Much of the Atlantic seaboard is still swamped with stagnating flood waters that carry a putrid mix of animal waste, sewage and, in some places, harmful chemicals.
North Carolina is ground zero, where hundreds of thousands of hogs, turkeys and chickens were killed by Hurricane Floyd.
Gov. Jim Hunt's office estimates $1 billion in losses to agriculture, crops and livestock and $150 million to forestry.
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Farmers like Samuel Hardy are left with rotting carcasses.
"I can't bury them. I got to wait until the water went out," says Hardy. "They float to the house and float back, float to the house and float back. So we just dealing with it the best we can."
But health officials warn the dead livestock and poultry pose a grave threat.
CBS News Health Contributor Dr. Bernadine Healy, president of the American Red Cross, says: "We mainly worry about bacterial illnesses like E coli, but there are also parasitic diseases that can live in water and can contaminate water."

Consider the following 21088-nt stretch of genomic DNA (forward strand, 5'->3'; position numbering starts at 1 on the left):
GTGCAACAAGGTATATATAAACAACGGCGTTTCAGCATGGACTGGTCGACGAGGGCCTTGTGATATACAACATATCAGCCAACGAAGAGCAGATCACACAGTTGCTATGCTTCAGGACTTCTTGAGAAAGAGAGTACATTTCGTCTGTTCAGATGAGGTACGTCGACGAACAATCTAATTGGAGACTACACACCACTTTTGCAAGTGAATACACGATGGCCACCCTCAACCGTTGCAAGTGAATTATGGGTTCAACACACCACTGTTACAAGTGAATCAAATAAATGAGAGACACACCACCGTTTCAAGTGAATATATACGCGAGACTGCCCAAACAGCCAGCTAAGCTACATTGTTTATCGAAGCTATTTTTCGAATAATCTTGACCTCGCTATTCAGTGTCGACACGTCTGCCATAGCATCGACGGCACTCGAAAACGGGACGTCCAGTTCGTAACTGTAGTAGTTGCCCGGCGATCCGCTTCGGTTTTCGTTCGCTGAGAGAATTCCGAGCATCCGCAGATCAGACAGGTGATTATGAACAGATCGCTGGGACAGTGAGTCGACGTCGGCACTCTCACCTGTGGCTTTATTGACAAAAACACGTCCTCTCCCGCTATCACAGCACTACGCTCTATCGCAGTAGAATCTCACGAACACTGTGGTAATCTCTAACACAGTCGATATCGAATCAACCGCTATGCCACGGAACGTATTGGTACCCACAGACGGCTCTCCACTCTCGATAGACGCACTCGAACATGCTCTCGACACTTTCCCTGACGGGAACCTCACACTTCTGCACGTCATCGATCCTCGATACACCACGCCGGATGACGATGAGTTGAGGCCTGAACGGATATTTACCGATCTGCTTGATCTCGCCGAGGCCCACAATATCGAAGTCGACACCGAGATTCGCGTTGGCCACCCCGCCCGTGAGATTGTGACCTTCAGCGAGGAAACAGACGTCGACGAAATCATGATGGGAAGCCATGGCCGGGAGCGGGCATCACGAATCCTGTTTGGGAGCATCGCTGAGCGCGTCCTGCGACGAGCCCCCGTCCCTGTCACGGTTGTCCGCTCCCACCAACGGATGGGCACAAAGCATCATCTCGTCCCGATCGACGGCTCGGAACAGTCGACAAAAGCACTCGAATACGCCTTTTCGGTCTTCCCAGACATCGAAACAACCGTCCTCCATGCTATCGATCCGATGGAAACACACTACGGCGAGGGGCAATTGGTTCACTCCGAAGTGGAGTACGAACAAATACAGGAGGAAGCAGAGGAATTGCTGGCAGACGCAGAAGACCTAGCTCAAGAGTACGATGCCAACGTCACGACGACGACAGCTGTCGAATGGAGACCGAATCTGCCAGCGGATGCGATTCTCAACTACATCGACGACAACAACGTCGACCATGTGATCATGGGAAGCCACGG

Treatment plants, like one along the Tar River in North Carolina, have been overrun by filthy water. And in dozens of towns, floods have swallowed up gas stations and industrial plants.
In Franklin, Virginia, oil slicks are clearly visible on the Blackwater River.
From South Carolina to New York, an undetermined number of water supplies have been contaminated. In New Jersey alone, more than 200,000 people are still without water.
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The health threat is not limited to drinking water. Floods are breeding pools for flies and mosquitoes that can spread diseases like encephalitis.
Dr. Dennis McBride, the state of North Carolina's health director, says, "We'll be looking at the mosquito situation in the next week or so as to whether spraying is going to be necessary. We anticipate that it will be."
But worst of all, the health threat is expected to linger. The cleanup will have to wait until the rains stop and the floodwaters recede.